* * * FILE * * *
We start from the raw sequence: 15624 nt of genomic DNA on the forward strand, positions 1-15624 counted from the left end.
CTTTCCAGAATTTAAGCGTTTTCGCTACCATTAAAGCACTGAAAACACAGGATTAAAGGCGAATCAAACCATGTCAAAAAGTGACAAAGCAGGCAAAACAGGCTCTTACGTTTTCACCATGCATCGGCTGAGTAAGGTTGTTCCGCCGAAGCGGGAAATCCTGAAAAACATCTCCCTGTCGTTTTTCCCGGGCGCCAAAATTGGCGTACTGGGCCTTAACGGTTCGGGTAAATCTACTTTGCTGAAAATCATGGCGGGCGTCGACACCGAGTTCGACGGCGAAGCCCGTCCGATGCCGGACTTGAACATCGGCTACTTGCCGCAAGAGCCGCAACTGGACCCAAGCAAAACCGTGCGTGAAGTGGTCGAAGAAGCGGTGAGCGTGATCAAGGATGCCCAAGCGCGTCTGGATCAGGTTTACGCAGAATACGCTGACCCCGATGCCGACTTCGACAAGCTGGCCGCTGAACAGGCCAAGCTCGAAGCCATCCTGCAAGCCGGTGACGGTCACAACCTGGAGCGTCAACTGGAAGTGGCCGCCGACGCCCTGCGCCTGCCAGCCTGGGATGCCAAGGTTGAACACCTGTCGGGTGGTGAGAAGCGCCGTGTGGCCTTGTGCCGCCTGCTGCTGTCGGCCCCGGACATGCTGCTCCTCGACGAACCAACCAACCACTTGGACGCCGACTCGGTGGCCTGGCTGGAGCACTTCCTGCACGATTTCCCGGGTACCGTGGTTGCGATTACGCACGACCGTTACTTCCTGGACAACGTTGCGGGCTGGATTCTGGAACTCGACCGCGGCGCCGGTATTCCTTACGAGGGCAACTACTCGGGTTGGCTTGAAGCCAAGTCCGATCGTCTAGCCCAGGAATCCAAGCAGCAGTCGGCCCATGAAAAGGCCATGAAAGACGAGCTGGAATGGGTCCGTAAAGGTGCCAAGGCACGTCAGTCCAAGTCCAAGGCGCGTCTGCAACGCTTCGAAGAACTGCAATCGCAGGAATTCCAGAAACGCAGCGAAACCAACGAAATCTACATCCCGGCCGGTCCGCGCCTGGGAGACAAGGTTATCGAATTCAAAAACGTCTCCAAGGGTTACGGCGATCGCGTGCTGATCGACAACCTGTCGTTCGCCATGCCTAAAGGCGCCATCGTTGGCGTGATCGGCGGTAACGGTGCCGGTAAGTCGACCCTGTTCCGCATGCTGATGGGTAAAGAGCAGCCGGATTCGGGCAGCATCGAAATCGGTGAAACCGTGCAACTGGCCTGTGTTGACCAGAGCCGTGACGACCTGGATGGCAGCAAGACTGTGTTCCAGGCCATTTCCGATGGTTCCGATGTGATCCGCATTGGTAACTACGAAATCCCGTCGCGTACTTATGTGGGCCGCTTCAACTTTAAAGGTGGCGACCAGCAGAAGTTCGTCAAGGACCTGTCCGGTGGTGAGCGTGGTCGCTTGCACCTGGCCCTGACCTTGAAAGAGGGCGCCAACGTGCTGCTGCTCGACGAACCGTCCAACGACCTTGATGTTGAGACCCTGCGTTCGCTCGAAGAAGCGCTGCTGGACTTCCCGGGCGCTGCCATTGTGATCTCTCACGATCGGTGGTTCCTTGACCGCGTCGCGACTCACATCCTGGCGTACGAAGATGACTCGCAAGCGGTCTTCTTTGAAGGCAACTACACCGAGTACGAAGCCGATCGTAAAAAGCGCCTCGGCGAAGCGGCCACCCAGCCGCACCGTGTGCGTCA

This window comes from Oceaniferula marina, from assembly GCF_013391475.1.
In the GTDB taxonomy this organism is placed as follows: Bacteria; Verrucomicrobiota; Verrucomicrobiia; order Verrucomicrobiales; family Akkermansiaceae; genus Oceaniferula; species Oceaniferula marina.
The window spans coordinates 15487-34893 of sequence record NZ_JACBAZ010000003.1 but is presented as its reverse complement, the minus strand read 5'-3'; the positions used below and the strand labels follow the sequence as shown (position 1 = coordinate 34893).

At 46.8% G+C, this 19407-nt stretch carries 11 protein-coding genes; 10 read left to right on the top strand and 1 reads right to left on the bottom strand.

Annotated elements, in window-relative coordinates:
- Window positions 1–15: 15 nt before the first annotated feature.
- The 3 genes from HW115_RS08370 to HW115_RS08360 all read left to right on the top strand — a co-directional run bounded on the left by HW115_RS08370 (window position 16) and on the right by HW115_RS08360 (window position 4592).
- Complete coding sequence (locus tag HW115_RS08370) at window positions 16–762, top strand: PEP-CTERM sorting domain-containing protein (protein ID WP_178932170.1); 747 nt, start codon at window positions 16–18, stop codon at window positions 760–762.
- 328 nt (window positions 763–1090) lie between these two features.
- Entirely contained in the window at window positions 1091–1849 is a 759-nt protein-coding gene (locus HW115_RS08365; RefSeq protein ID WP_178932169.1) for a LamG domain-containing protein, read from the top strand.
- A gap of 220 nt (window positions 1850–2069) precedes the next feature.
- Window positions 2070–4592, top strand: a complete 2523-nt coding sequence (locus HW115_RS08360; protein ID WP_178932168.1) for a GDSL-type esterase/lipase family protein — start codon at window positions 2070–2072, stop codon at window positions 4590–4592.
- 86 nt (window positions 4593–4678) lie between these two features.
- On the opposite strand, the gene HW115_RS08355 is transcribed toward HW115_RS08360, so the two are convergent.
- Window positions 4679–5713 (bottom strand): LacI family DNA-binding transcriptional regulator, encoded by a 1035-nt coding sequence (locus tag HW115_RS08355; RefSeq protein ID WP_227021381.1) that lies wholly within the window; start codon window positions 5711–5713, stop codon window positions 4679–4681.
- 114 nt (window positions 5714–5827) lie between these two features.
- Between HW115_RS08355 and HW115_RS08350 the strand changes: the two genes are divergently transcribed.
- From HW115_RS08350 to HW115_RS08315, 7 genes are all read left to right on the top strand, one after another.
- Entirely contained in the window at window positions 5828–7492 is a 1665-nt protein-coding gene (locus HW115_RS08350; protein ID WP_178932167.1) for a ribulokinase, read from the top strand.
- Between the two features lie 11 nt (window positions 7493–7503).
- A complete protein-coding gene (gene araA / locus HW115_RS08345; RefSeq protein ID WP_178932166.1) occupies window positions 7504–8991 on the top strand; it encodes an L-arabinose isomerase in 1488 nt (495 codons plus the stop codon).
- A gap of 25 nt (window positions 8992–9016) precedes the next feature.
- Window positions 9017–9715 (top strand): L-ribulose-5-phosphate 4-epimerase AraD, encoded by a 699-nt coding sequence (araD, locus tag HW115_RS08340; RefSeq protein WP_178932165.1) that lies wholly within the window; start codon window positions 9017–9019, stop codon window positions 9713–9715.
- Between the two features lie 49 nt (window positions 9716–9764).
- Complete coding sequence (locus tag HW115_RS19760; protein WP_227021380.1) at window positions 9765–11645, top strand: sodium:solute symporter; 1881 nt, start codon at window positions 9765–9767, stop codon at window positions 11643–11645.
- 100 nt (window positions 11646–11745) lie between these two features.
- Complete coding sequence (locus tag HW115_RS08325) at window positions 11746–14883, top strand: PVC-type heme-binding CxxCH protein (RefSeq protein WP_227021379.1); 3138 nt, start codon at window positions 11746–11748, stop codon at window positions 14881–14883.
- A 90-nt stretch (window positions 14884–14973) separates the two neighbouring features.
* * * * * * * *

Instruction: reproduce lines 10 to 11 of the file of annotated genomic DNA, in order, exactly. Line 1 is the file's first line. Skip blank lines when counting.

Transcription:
- Complete coding sequence (locus tag HW115_RS08370) at window positions 16–762, top strand: PEP-CTERM sorting domain-containing protein (protein ID WP_178932170.1); 747 nt, start codon at window positions 16–18, stop codon at window positions 760–762.
- 328 nt (window positions 763–1090) lie between these two features.